Iowa Crops & Weather Report – November 19

DES MOINES – Iowa Secretary of Agriculture Mike Naig today commented on the Iowa Crop Progress and Condition report released by the USDA National Agricultural Statistical Service. The report is released weekly from April through November.

“Slow but steady harvest progress continues as farmers deal with challenging conditions to bring in their crops including rain, snow and freezing temperatures. Farmers have been able to harvest 91 percent of corn and 97 percent of soybeans, both of which are four days behind average,” Naig said.

The weekly report is also available on the Iowa Department of Agriculture and Land Stewardship’s website at www.IowaAgriculture.gov or on USDA’s site at www.nass.usda.gov/ia. The report summary follows here: 

CROP REPORT

Iowa farmers had a rather cold 4.8 days suitable for fieldwork during the week ending November 18, 2018, according to the USDA, National Agricultural Statistics Service. Activities for the week included harvesting corn and soybeans, baling stalks, applying anhydrous and manure, moving grain, repairing tile, and fall tillage in areas where the ground was not too frozen.

Topsoil moisture levels rated 0 percent very short, 1 percent short, 81 percent adequate and 18 percent surplus. Subsoil moisture levels rated 0 percent very short, 2 percent short, 78 percent adequate and 20 percent surplus.

Ninety-one percent of the State’s corn for grain crop has been harvested, 4 days behind the five-year average. Farmers in northwest and north central Iowa have harvested 96 percent of their corn for grain while farmers in the southwest have 22 percent of their corn for grain remaining to be harvested. Moisture content of field corn being harvested averaged 16 percent. Soybean harvest was 97 percent complete, 5 days behind last year and 4 days behind the average.

Feedlots and pastures have begun freezing with some areas reporting frost down to 3 inches. The adjustment to extremely cold temperatures and snow-covered pastures caused livestock some minor stress.

IOWA PRELIMINARY WEATHER SUMMARY

By Dr. Justin Glisan, State Climatologist, Iowa Department of Agriculture and Land Stewardship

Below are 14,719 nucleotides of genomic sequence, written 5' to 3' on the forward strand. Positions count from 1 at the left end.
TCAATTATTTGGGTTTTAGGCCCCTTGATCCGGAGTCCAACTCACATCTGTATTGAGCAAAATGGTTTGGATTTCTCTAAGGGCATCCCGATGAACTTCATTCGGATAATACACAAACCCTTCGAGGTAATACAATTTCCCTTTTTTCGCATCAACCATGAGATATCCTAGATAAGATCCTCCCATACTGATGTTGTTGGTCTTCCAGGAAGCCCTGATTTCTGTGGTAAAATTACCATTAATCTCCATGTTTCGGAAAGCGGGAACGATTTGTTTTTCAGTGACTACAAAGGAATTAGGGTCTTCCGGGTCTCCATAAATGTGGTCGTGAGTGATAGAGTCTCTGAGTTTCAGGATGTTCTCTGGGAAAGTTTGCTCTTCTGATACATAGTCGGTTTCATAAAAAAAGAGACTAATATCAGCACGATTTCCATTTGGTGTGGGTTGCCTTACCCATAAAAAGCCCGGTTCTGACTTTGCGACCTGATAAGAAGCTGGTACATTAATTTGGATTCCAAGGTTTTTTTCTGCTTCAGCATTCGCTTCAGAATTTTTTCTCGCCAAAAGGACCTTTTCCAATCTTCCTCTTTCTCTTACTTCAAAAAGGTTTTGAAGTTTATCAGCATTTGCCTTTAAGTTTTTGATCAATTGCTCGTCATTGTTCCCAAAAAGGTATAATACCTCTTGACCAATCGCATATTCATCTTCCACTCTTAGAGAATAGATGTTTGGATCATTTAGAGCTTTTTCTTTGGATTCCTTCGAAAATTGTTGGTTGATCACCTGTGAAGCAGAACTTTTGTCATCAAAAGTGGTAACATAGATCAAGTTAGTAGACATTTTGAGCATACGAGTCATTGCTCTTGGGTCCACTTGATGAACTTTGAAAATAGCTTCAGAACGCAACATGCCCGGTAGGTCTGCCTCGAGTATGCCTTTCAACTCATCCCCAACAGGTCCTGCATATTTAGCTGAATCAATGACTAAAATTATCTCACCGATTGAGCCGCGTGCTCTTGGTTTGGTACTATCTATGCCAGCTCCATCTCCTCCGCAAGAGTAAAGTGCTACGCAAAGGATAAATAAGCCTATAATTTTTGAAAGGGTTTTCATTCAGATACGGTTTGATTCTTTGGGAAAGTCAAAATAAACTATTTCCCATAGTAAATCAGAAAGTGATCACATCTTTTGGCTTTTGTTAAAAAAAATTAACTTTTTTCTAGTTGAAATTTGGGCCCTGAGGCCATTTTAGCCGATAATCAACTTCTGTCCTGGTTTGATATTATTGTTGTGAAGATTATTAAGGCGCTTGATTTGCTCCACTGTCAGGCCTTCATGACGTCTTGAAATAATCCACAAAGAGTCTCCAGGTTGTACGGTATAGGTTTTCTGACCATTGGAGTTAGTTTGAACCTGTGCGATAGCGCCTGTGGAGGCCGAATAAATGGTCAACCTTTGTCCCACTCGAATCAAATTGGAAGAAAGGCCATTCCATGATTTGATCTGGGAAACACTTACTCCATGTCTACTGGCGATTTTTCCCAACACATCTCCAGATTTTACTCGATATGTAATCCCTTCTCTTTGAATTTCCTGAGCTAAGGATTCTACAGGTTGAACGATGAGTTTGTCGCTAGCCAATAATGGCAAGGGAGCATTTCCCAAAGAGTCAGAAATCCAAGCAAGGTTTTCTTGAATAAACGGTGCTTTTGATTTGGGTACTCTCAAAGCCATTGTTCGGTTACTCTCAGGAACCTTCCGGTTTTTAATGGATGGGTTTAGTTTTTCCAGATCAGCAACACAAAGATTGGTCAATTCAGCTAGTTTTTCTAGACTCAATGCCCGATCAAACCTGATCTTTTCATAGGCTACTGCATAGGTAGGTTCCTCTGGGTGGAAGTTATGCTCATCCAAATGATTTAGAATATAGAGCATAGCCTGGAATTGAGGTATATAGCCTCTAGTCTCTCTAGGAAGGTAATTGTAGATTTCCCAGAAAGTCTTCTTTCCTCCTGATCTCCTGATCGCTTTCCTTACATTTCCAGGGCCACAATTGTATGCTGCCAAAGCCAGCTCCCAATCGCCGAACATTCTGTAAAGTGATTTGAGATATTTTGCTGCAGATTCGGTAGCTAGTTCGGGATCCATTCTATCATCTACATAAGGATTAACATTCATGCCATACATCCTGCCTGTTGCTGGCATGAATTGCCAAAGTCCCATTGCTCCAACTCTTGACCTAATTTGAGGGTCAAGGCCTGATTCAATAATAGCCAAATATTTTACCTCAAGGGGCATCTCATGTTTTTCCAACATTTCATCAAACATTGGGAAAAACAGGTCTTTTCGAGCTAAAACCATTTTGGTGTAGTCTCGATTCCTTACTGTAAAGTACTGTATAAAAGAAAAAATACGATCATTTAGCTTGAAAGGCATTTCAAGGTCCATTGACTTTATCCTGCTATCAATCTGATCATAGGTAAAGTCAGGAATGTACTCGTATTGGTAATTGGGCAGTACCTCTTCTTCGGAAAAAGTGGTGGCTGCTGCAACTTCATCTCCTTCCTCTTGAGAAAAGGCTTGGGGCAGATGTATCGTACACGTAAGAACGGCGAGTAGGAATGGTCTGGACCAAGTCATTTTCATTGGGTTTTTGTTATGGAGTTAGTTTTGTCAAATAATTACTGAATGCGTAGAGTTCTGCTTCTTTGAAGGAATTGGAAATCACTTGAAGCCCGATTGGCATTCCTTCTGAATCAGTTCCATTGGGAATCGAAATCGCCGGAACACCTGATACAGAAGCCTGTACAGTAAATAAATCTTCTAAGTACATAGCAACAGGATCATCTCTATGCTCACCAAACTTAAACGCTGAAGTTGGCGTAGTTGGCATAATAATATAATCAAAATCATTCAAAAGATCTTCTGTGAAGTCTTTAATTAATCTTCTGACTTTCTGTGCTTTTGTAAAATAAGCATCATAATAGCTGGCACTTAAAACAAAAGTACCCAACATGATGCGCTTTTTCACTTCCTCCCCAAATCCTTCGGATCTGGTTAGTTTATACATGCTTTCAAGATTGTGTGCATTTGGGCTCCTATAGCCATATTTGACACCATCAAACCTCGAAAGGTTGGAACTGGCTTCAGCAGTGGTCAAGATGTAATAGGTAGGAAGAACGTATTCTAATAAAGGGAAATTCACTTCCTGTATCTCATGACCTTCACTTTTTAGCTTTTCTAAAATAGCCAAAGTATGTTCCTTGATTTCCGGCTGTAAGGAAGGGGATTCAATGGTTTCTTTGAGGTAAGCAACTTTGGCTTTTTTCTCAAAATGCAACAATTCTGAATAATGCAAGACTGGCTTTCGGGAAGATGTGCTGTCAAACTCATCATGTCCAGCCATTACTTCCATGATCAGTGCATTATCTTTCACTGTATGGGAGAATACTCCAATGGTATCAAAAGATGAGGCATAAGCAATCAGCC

Iowa experienced an unseasonably cold and dry week during the reporting period. Average temperatures were coldest in eastern Iowa, up to 12 degrees below normal. The state experienced both rain and snow, though some locations in western Iowa reported no measurable accumulations; statewide average precipitation was 0.17 inches, well below the weekly normal of 0.49 inches. Light accumulating snow was reported in Keokuk (Lee County) on Monday (12th) along with colder than normal temperatures statewide. Trace amounts were also reported in central Iowa. A strong high pressure system over the Great Plains dominated the weather pattern for much of mid-week. Tuesday (13th) and Wednesday (14th) were dry statewide with average highs reaching the upper 40s across parts of northwestern Iowa. A southerly wind helped temperatures warm into the upper 40s to middle 50s on Thursday (15th). Northwestern Iowa had daytime highs 10 degrees above average. Snow moved into Iowa during the afternoon on Friday (16th) and lingered across the state into Saturday (17th). Snowfall totals were over three inches in Iowa’s northeastern third. St. Ansgar (Mitchell County) observed 3.8 inches of snow. Snow showers reformed across Iowa’s southern half later in the day on Saturday before moving out early Sunday (18th). Accumulations ranged from a dusting to over six inches; Beaconsfield (Ringgold County) reported 6.5 inches. Bitter cold temperatures gripped northern Iowa to end the week. Some locations had overnight lows below zero Saturday night into Sunday. Mason City (Marshall County) reported a low of -6 degrees, breaking the record of -4 degrees set in 1894. Sioux City Airport (Woodbury County) reported the week’s high temperature of 60 degrees on the 15th, 13 degrees above normal. An overnight low of -6 degrees was reported at New Hampton (Chickasaw County) on the 18th, 28 degrees below normal.